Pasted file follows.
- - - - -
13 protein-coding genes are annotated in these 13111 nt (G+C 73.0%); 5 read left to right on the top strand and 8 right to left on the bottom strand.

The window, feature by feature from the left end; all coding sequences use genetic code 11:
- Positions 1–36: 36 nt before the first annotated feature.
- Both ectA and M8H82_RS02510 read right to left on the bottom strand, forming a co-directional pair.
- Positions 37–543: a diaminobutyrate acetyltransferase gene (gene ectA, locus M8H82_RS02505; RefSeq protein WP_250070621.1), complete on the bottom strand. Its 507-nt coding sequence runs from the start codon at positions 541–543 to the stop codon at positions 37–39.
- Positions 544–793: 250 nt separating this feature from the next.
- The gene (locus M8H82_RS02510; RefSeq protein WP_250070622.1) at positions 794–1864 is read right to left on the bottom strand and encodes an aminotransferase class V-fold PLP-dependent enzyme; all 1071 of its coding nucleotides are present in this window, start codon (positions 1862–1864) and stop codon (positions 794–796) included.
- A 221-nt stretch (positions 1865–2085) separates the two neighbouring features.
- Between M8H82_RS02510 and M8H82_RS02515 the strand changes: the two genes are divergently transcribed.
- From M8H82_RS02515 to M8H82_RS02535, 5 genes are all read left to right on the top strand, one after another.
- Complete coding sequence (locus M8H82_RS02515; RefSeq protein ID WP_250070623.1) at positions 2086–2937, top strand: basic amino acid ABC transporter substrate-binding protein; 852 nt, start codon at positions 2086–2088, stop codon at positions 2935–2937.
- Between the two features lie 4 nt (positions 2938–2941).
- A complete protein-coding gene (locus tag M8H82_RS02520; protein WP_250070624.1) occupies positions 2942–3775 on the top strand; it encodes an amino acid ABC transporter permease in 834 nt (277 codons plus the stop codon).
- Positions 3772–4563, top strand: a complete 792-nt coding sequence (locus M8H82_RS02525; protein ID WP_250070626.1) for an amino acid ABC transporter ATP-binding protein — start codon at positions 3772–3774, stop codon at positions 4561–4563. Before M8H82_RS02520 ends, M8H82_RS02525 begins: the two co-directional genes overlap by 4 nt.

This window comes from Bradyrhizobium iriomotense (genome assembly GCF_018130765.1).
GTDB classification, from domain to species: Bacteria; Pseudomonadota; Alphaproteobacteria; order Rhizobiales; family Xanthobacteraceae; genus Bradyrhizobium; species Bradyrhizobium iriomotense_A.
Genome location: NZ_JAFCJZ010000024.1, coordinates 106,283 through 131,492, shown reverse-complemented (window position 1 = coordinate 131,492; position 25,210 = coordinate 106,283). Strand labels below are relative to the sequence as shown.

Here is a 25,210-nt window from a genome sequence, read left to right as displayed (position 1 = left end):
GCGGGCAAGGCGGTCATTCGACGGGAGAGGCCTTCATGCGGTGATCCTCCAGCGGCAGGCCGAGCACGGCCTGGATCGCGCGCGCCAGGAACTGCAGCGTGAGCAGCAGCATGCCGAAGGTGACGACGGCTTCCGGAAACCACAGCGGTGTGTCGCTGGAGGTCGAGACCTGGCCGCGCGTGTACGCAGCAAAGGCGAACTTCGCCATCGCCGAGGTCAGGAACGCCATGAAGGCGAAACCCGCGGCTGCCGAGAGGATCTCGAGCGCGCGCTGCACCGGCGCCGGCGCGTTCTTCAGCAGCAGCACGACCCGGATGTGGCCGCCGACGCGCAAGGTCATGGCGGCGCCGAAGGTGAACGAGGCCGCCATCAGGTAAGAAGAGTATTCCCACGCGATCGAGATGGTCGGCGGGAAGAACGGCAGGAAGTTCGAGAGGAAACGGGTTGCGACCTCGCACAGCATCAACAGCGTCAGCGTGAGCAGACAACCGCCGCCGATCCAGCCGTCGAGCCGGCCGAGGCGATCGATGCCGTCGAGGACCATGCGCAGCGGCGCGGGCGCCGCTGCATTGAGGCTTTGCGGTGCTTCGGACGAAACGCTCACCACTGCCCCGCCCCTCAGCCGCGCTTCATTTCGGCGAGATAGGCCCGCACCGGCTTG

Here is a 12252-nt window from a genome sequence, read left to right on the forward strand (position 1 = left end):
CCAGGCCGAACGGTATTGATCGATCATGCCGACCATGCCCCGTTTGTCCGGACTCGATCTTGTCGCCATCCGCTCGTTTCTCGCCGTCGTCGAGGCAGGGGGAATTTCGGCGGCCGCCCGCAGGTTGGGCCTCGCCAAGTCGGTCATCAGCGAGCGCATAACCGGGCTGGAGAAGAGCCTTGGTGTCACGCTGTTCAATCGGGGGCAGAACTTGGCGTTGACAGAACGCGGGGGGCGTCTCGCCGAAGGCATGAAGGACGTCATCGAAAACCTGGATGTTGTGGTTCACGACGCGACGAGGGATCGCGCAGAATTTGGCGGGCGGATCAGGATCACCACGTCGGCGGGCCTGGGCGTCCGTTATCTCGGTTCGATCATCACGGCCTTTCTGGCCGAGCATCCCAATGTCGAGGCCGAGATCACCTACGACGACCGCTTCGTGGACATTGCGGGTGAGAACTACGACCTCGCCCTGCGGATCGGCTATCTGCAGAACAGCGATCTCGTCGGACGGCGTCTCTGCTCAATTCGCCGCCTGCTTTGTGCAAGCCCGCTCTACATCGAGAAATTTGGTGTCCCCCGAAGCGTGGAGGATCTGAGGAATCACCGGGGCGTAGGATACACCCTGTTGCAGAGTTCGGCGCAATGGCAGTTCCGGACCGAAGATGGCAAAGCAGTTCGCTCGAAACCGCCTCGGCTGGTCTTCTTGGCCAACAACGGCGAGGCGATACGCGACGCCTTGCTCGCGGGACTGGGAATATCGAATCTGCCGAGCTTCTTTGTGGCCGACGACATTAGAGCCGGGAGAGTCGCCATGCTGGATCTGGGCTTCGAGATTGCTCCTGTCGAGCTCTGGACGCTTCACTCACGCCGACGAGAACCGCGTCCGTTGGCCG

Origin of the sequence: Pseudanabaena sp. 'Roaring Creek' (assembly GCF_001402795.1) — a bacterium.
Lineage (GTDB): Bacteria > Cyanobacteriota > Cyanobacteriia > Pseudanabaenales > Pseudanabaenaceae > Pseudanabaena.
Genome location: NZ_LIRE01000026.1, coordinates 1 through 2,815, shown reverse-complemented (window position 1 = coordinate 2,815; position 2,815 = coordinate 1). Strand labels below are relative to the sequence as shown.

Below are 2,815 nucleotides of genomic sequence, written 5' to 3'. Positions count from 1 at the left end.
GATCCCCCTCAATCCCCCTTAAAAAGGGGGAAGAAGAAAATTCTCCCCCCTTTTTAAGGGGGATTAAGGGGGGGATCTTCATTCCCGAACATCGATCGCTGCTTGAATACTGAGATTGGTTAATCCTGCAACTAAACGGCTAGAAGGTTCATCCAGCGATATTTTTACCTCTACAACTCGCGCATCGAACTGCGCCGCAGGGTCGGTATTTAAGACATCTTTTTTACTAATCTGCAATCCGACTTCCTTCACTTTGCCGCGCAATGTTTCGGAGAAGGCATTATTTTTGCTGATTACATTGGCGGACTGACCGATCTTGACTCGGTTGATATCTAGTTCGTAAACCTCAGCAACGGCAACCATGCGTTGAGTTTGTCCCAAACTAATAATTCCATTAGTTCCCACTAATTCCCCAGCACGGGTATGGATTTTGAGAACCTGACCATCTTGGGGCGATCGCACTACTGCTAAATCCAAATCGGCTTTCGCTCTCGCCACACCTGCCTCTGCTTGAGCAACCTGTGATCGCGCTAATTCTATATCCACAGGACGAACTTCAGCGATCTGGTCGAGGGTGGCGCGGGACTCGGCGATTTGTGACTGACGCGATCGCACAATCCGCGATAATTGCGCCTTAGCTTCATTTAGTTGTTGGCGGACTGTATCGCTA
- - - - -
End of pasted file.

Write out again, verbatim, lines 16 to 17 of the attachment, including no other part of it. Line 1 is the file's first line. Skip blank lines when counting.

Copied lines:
GTDB classification, from domain to species: Bacteria; Pseudomonadota; Alphaproteobacteria; order Rhizobiales; family Xanthobacteraceae; genus Bradyrhizobium; species Bradyrhizobium iriomotense_A.
Genome location: NZ_JAFCJZ010000024.1, coordinates 106,283 through 131,492, shown reverse-complemented (window position 1 = coordinate 131,492; position 25,210 = coordinate 106,283). Strand labels below are relative to the sequence as shown.